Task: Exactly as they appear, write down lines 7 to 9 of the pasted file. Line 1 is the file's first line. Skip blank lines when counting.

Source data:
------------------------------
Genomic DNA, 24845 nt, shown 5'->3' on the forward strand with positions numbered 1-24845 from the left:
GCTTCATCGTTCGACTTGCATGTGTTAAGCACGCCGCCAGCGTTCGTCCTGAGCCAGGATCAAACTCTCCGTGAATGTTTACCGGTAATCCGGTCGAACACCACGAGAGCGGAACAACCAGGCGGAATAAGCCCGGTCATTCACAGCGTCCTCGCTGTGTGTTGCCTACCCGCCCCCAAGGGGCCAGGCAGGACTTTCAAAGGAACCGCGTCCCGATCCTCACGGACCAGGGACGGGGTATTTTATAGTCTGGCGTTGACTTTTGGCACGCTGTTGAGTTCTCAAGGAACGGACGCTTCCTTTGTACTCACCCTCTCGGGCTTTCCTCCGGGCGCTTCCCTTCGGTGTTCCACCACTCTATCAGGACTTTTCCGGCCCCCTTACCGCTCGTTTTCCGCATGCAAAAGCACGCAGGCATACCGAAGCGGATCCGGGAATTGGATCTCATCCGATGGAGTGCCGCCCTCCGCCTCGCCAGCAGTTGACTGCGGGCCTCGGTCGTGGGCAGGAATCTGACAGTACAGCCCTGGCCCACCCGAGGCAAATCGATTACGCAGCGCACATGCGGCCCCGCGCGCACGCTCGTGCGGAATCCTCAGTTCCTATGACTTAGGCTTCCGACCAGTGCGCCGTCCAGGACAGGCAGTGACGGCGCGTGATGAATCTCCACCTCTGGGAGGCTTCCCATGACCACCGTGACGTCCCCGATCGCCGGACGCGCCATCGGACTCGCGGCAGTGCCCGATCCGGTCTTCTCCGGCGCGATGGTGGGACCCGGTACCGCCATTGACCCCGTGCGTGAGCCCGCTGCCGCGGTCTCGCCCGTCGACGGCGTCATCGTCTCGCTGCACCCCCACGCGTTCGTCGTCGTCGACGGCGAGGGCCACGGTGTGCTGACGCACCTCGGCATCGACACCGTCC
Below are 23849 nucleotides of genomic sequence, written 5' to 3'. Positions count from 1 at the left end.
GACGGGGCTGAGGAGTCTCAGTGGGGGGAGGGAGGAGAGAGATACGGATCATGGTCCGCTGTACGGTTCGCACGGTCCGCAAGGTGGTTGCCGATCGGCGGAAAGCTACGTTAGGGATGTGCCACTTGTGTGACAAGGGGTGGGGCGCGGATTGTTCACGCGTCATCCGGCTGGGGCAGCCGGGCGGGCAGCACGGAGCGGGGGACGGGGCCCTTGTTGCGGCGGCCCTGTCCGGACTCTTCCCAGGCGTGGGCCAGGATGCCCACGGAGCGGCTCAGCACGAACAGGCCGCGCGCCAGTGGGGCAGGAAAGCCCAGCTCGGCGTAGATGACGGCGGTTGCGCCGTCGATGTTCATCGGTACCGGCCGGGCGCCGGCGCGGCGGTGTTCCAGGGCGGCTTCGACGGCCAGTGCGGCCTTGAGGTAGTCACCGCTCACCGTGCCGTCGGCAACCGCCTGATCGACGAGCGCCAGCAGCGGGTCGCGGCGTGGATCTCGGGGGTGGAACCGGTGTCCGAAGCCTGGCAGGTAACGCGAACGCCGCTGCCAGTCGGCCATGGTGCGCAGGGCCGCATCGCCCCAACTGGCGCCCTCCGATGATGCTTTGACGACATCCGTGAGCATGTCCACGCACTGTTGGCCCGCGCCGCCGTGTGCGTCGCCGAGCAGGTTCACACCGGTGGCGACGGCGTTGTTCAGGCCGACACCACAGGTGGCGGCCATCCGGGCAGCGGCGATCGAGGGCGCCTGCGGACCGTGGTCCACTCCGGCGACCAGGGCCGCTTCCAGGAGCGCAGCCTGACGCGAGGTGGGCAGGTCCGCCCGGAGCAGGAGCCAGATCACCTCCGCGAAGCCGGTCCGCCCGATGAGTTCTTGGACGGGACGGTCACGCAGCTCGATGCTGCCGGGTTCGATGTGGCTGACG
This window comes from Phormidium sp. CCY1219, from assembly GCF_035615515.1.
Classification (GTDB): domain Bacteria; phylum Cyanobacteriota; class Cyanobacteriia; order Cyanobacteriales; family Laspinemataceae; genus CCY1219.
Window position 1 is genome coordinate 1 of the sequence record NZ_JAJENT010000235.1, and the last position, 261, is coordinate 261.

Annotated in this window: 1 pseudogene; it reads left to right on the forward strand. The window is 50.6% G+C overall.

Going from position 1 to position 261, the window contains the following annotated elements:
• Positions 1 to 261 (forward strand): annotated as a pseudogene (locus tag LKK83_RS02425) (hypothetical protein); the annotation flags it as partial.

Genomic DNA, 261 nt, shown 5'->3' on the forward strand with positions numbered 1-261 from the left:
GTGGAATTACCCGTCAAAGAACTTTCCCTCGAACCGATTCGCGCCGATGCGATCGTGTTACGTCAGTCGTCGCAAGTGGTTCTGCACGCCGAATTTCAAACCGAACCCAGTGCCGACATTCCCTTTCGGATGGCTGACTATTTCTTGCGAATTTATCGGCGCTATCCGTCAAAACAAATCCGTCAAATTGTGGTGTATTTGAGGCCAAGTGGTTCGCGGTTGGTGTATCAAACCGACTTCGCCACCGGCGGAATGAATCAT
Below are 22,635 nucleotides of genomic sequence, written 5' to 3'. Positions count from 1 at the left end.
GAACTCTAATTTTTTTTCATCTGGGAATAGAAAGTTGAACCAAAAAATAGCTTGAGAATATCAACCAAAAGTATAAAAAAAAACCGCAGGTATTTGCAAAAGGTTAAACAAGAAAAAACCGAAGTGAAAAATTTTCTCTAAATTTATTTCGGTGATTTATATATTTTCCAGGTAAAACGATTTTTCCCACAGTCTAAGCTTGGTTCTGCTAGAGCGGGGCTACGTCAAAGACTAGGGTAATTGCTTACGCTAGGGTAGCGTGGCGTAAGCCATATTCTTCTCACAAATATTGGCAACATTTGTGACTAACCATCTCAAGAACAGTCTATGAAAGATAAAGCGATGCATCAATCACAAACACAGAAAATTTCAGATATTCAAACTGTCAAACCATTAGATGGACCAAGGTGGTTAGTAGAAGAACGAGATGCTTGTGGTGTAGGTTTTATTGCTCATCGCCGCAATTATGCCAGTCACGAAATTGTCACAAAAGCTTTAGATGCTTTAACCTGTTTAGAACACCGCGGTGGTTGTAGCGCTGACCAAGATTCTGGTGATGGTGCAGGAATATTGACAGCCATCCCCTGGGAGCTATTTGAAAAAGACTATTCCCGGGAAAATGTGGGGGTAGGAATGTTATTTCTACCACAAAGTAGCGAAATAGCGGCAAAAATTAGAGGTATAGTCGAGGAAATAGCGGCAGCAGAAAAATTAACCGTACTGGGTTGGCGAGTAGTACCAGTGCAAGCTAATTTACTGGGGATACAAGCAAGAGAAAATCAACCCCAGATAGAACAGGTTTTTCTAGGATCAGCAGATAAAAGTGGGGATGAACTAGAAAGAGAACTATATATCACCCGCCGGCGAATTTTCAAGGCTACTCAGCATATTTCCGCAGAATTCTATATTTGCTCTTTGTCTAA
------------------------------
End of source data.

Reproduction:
Window position 1 is genome coordinate 1 of the sequence record NZ_JAJENT010000235.1, and the last position, 261, is coordinate 261.

Annotated in this window: 1 pseudogene; it reads left to right on the forward strand. The window is 50.6% G+C overall.

Going from position 1 to position 261, the window contains the following annotated elements: